SpringerOpen Newsletter

Receive periodic news and updates relating to SpringerOpen.

Open Access Nano Express

Exciton quantum confinement in nanocones formed on a surface of CdZnTe solid solution by laser radiation

Artur Medvid'1*, Natalia Litovchenko2, Aleksandr Mychko1 and Yuriy Naseka2

Author Affiliations

1 Riga Technical University, Azenes Street 14, Riga, 1048, Latvia

2 Institute of Semiconductor Physics, NAS of Ukraine, Pr. Nauki 28, Kyiv, 03028, Ukraine

For all author emails, please log on.

Nanoscale Research Letters 2012, 7:514  doi:10.1186/1556-276X-7-514

The electronic version of this article is the complete one and can be found online at: http://www.nanoscalereslett.com/content/7/1/514


Received:15 August 2012
Accepted:6 September 2012
Published:20 September 2012

© 2012 Medvid' et al.; licensee Springer.

This is an Open Access article distributed under the terms of the Creative Commons Attribution License ( http://creativecommons.org/licenses/by/2.0), which permits unrestricted use, distribution, and reproduction in any medium, provided the original work is properly cited.

Abstract

The investigation of surface morphology using atomic force microscope has shown self-organizing of the nanocones on the surface of CdZnTe crystal after irradiation by strongly absorbed Nd:YAG laser irradiation at an intensity of 12.0 MW/cm2. The formation of nanocones is explained by the presence of a thermogradient effect in the semiconductor. The appearance of a new exciton band has been observed after irradiation by the laser which is explained by the exciton quantum confinement effect in nanocones.

Keywords:
Nanocones; Exciton quantum confinement effect; Thermogradient effect; CdZnTe; Nd:YAG laser

Background

Nowadays, nanostructures are one of the most investigated objects in semiconductor physics, especially the quantum confinement effect (QCE) in such quantum systems as quantum dots or 0D [1-5], quantum wires or 1D [6-8] and quantum wells or 2D [9-14]. In the case of nanostructures, the energy band diagram of the semiconductor is strongly changed. This leads to a crucial change of semiconductor properties, such as electrical properties (the change of free charge carriers concentration and their mobility), optical properties (absorption coefficient, reflectivity coefficient, and radiative recombination efficiency), and mechanical and thermal properties [15]. Another possibility to change a property of a semiconductor is by using solid solution, such as Cd1−xZnxTe [16] and Si1−xGex[17], which change the component content. It was shown [18] that the shapes and sizes of the mentioned quantum systems have more influence on the properties of a semiconductor than its component content. For example, the ‘blue shift’ of Si0.7Ge0.3 photoluminescence (PL) spectrum of nanocones is up to 1.2 eV, but the possible maximal shift of PL spectra due to change of x is only up to 0.33 eV. Moreover, the band of PL spectrum is broader and more intense due to QCE and graded band gap. Moreover, nanocones enhance radiation hardness of CdZnTe detector, as shown in [19].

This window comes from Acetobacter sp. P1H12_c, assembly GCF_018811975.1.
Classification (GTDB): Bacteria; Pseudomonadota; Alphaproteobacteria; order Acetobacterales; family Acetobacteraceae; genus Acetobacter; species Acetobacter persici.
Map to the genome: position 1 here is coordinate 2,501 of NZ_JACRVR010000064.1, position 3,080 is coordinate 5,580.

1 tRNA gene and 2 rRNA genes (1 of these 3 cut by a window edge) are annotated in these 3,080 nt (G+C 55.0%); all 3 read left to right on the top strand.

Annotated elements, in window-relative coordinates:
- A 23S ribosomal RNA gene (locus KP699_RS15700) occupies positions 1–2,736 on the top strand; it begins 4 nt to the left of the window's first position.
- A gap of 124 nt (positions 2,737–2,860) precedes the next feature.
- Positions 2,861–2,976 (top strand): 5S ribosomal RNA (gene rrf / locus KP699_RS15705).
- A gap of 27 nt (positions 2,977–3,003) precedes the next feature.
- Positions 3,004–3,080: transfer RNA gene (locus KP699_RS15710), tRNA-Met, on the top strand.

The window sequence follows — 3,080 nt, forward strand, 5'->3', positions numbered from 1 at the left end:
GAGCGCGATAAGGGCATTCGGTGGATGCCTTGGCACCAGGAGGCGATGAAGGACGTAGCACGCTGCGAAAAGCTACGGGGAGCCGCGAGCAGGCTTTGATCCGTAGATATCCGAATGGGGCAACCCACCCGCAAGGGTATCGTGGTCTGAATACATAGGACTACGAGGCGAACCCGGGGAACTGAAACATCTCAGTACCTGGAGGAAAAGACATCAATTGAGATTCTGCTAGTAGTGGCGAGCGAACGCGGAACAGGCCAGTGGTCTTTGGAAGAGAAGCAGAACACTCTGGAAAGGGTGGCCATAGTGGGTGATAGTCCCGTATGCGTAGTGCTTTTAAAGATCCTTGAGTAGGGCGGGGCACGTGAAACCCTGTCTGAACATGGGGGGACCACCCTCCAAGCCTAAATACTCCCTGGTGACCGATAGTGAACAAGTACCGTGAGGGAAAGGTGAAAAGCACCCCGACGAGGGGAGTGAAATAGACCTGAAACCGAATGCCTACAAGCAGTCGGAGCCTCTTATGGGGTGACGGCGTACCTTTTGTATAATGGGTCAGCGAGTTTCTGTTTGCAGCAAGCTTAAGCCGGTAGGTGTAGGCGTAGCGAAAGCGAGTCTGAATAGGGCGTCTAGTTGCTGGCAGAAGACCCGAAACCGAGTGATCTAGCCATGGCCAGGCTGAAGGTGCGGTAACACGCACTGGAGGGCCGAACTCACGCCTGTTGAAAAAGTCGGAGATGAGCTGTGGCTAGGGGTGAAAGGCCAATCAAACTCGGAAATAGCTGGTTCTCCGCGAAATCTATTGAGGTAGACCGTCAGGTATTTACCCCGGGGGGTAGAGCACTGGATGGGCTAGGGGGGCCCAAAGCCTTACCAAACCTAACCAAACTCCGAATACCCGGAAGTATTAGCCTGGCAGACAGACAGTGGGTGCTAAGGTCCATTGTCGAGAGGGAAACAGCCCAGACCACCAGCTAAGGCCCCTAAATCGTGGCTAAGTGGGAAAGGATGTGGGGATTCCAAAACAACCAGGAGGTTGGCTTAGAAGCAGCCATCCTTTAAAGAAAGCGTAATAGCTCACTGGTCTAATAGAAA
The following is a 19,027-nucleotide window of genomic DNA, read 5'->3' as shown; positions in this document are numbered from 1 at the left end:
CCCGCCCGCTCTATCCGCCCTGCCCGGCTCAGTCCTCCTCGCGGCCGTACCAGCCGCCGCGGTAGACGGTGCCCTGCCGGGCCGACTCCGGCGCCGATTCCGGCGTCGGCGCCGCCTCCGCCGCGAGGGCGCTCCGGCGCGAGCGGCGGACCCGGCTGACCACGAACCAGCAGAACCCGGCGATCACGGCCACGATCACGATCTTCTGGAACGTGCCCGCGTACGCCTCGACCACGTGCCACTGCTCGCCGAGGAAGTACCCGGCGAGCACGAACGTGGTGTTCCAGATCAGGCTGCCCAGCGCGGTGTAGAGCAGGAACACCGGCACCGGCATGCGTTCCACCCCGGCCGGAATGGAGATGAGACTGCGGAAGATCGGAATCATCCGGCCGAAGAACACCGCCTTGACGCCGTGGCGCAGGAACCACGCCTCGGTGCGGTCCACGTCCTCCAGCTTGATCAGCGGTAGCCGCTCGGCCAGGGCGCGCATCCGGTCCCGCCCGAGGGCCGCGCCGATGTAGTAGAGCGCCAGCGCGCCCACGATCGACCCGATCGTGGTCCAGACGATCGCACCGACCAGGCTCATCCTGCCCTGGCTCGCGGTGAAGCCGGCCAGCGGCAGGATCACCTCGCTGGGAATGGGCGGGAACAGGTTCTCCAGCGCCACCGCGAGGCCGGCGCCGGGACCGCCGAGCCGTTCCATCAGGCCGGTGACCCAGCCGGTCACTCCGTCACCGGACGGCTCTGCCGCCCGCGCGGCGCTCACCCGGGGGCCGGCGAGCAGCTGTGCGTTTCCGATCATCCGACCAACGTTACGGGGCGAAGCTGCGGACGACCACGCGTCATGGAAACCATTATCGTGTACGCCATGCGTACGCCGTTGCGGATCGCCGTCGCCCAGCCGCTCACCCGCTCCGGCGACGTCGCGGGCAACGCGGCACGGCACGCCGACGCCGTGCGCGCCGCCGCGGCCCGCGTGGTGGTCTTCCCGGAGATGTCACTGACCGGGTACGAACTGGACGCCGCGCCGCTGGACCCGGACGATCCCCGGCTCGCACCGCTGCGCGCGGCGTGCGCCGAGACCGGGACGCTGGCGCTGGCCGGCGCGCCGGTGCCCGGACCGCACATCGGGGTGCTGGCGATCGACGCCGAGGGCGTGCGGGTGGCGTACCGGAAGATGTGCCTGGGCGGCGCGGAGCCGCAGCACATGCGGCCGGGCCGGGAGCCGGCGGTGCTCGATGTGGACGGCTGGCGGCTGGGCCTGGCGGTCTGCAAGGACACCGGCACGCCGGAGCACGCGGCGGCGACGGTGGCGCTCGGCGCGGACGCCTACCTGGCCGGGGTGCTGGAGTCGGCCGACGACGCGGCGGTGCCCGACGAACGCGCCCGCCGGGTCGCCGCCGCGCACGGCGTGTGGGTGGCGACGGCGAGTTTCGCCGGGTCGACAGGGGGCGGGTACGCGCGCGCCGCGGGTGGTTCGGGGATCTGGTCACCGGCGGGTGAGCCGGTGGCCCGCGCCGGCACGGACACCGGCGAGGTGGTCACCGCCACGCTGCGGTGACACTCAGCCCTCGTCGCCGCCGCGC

In this paper, we report about the appearance of a new band in PL spectra of Cd1−xZnxTe solid solution irradiated by Nd:YAG laser, which is explained by exciton QCE in nanocones formed on the irradiated surface of the sample.

Methods

The laser processing was performed on the samples of Cd1−xZnxTe solid solution with x = 0.1 in ambient atmosphere at room temperature, pressure 1 atm, and 80% humidity. The surface of Cd1−xZnxTe sample was irradiated by pulses of Nd:YAG laser with the wavelength of λ = 532 nm, pulse duration of τ = 15 ns and power p = 1 MW. The spot of laser beam with 3 mm diameter was moved by 20 μm steps over the surface of the sample. Atomic force microscope (AFM) was used for the study of the irradiated surface morphology. The low-temperature PL at 5 K was carried out to investigate the optical properties of the nanostructures formed by laser radiation (LR) on the samples. He-Ne laser with λ = 632.8 nm was used as an excitation source.

Results and discussion

The formation of nanocones on a surface of Cd1−xZnxTe solid solution with x = 0.1 after irradiation by the strongly absorbed Nd:YAG laser radiation with intensity of I = 12.0 MW/cm2 was observed using AFM, as shown in Figure  1.

thumbnailFigure 1. Atomic force microscope 3D image of the Cd1−xZnxTe (x= 0.1) surfaces after irradiation by the laser at intensity of 12 MW/cm2. The blue and red curly arrows show the different surfaces with different luminescence properties.

While studying the optical properties of nanocones, a new exciton band at energy up to 1.87 eV in PL spectrum for the first time was found, as shown in Figure  2. The PL spectrum is rather complex, consisting of an intense line (A0, X) at 1.6362 eV, which is ascribed to bound excitons to shallow acceptors (Cd vacancies, VCd) and its longitudinal optical (LO)-phonon replica at 1.6181 eV, an intense line (D0, X) at 1.6475 eV ascribed to bound excitons to shallow donors (Cd interstitial atoms, ICd). At the same time, the shift of A0X and D0X exciton lines of 3.2 and 2.7 meV, correspondingly, toward the higher energy of quantum, that is, the so-called ‘blue shift’ was observed, as shown in Figure  2. The appearance of a new PL band is explained by exciton quantum confinement (EQC) effect in nanocones, and the blue shift of A0X and D0X exciton bands - due to photo-induced mechanical compressive stress of the top layer.

thumbnailFigure 2. Photoluminescence spectra of the Cd1−xZnxTe (x= 0.1) measured at temperature of 5 K before (curve 1) and after (curve 2) the irradiation by the laser at I= 10.0 MW/cm2.

This process takes place in the following way: the irradiation of the Cd1−xZnxTe solid solution by the laser leads to the drift of Cd atoms toward the irradiated surface and of Zn atoms - in the opposite direction due to high gradient of temperature. This is so-called thermogradient effect (TGE) [20]. As a result, the formation of CdTe/Cd1−x1Znx1Te heterostructure, where x1 > x, takes place due to the replacement of Zn atoms by Cd atoms at the irradiated surface. At the same time, the opposite process takes place under the top layer. In the buried layer of the semiconductor, Zn atoms replace Cd atoms. At least three factors determine A0X and D0X exciton lines position in PL spectrum. They are as follows: the concentration of Zn atoms in the CdTe top layer and in CdZnTe buried layer, 2D EQC effect in the CdTe layer when its thickness is comparable with Bohr radius of the exciton, and the mechanical compressive stress of the CdTe top layer due to mismatch of CdTe and CdZnTe crystalline lattice constant.